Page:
This leads to public perception of the club, which is declining by the season, even if the crowds are up this season. Despite much higher than expected season ticket sales as well increased pay on the day takings this years playing budget is still lower than that afforded to David Holdsworth at the beginning of last season. Therefore the club is punching well above its weight on the field in the face of ever decreasing circles and ultimately the laws of diminishing returns.
The location of the club and the pricing add to the low away followings data (HERE) statistics that are staring us in the face. Therefore the size of any new ground behind Morrisons is looking more likely to be much smaller than Sincil Bank. This will save us rates with supposed non admission income being more and more important, with the Chesterfield model cited. Yet in reality their rich chairman will make up a huge shortfall that has allowed them to overshoot their budget again this season in order to go for an instant return to League 1.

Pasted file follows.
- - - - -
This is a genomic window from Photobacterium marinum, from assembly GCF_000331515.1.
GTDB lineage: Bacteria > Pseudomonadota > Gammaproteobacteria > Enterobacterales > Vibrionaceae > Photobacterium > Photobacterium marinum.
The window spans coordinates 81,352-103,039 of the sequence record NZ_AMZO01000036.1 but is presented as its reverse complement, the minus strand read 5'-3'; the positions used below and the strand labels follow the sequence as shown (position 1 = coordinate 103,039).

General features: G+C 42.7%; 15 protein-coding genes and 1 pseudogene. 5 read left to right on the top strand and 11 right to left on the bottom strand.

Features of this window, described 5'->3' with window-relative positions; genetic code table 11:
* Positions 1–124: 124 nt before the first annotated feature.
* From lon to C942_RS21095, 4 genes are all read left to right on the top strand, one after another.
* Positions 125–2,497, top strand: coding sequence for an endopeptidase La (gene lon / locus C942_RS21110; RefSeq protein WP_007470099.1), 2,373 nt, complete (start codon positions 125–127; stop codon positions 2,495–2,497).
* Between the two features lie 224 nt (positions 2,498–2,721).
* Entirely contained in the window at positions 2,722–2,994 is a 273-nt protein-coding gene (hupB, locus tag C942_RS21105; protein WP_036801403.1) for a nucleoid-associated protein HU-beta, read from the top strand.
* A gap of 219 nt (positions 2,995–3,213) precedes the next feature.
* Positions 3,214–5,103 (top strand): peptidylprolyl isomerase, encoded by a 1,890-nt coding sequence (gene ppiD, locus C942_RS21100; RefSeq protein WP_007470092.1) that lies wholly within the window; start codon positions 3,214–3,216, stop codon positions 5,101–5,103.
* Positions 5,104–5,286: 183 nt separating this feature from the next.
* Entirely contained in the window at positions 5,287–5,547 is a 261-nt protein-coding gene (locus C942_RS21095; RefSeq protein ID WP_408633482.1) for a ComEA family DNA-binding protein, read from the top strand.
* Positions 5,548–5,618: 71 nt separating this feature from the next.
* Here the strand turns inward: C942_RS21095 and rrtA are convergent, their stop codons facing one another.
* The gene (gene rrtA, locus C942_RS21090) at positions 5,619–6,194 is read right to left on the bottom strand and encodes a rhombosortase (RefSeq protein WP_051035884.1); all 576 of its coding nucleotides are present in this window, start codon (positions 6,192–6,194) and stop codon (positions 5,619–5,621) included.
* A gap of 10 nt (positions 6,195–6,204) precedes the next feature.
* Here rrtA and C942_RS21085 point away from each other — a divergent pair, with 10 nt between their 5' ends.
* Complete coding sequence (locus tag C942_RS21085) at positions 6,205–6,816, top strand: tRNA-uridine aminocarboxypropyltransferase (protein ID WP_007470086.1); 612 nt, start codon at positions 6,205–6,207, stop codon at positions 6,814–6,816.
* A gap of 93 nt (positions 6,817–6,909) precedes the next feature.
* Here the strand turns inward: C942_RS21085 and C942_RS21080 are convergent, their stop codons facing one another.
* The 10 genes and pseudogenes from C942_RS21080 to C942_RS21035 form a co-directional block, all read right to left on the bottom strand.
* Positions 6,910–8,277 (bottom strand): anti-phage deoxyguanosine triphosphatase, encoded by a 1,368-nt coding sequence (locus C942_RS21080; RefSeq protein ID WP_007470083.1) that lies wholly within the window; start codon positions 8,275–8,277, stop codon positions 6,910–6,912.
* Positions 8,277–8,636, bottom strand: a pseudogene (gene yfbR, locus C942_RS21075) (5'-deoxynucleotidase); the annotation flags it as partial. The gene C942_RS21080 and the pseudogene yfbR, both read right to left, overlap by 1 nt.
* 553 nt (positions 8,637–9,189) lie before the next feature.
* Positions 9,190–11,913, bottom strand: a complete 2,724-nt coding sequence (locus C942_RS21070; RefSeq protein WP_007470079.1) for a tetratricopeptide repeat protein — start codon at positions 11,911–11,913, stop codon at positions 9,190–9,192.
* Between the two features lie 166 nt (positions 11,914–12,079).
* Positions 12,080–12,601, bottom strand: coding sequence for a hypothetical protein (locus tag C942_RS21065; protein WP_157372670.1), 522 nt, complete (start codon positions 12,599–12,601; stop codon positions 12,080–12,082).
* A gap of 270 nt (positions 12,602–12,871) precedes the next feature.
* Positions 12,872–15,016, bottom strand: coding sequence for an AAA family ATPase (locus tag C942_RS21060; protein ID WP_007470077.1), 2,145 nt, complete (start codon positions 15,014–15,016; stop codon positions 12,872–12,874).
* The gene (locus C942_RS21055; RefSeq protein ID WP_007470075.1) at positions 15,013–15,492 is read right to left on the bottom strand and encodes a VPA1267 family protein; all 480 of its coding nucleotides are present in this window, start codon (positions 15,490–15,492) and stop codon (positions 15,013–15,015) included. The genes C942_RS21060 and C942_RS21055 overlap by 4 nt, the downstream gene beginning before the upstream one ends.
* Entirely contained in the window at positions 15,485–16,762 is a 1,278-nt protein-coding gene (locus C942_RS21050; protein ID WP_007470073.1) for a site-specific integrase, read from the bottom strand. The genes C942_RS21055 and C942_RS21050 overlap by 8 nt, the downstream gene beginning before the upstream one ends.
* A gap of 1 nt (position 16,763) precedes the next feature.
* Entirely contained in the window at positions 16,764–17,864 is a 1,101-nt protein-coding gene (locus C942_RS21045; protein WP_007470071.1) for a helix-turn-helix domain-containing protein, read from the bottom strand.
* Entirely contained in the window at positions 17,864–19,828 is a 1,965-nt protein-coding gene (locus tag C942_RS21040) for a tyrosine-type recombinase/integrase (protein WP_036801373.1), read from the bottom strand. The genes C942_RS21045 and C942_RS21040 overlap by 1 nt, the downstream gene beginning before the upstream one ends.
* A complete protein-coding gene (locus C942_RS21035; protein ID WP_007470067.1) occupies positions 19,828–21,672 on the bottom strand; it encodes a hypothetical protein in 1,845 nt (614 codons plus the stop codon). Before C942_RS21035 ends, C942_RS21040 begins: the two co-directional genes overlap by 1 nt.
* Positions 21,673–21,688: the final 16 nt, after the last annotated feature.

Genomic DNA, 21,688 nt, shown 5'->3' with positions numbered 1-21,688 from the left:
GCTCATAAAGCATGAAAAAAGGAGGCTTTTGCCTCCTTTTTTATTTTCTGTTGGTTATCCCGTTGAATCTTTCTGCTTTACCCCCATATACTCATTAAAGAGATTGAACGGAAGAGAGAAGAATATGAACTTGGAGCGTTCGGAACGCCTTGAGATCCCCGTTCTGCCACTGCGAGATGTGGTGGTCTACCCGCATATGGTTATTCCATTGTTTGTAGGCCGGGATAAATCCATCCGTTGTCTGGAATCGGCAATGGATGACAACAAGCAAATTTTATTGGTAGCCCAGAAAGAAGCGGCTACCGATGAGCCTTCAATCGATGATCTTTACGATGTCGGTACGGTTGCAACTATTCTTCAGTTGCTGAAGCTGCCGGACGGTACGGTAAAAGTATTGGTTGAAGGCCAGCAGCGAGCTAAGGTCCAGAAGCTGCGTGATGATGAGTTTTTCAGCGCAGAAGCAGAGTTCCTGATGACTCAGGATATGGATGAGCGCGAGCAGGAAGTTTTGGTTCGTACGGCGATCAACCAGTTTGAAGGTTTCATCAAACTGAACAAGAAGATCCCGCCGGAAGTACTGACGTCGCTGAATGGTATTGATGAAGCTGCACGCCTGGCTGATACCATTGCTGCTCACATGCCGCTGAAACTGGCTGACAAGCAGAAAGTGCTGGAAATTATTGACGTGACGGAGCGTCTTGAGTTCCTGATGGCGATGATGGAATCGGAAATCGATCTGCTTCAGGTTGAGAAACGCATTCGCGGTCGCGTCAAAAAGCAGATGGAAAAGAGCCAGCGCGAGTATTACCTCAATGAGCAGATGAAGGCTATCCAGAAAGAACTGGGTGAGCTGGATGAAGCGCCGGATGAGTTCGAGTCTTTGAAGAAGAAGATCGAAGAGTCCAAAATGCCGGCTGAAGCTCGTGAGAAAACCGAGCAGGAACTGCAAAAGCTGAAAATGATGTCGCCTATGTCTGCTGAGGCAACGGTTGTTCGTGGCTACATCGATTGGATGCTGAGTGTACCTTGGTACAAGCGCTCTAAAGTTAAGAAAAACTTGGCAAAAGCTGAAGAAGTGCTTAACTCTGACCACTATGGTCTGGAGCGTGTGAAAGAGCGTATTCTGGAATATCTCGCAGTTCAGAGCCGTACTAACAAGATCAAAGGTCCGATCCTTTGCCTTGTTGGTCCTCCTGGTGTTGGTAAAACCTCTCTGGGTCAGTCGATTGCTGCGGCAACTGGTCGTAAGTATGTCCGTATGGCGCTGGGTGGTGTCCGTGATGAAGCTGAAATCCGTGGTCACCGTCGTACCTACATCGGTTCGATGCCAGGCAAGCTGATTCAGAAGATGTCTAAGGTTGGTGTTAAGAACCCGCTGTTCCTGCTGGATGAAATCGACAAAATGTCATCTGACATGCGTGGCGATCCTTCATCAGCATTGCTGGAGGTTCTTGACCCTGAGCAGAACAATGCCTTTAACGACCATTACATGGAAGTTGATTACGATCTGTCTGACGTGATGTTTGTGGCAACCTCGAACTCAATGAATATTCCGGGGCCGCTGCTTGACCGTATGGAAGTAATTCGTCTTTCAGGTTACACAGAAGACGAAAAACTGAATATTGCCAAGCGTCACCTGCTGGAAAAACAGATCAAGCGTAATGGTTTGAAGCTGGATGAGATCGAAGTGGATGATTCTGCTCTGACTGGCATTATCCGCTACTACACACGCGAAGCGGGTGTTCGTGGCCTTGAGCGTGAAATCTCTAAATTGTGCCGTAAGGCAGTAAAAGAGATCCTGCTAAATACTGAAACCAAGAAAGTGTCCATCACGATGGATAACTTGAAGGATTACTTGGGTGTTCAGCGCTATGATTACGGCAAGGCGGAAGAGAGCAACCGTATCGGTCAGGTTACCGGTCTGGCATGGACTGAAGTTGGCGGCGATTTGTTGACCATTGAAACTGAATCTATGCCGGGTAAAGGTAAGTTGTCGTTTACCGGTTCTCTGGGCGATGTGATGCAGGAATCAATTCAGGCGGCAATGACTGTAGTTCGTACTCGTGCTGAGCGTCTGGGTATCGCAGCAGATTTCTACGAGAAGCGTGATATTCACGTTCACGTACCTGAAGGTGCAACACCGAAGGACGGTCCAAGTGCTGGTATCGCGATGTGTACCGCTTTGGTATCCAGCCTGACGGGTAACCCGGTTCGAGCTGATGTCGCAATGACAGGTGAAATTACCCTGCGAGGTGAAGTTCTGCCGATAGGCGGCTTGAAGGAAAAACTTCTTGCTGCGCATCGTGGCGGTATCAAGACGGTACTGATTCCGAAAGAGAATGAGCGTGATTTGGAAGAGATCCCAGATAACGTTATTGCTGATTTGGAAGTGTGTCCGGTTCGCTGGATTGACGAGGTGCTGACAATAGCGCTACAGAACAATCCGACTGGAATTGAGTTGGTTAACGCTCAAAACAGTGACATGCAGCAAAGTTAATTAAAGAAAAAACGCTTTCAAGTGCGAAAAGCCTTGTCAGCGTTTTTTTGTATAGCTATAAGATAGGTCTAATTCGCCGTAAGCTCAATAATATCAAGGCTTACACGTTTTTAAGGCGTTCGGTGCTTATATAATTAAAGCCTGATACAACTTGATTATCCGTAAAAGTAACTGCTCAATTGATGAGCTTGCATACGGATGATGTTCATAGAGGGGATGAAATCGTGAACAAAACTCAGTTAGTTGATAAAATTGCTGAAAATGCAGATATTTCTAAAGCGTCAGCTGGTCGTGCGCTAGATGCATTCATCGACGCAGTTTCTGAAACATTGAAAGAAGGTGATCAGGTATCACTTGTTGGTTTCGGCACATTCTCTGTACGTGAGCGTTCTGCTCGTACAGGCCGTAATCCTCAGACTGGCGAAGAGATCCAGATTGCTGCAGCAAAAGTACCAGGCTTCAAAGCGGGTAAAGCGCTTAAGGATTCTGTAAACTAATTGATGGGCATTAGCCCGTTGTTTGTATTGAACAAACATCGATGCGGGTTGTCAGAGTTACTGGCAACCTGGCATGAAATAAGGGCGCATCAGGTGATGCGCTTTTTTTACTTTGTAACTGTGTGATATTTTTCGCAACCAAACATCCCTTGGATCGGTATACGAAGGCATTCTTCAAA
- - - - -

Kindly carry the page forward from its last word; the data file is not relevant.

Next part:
Frustrating as Tamworth was we simply have to keep the faith in this side if the club is to be in a position to counter these problems, indeed to survive, let alone hope to thrive. The Lambs had players of Championship calibre, League 1, League 2 and a young Premiership cast-off in their ranks, compared to Tommo with 9 League 2 appearances along with Brown who played 18 bit-part appearances in League 1 under Jacko at Huddersfield before being released. There was of course the additional presence of Fairhurst, introduced on the hour, with a 100 appearances to his credit. So praise them on Saturday against another side, back from the brink but with superior resources and, remember that 10 point deduction has masked the League position that 19 points could have yielded.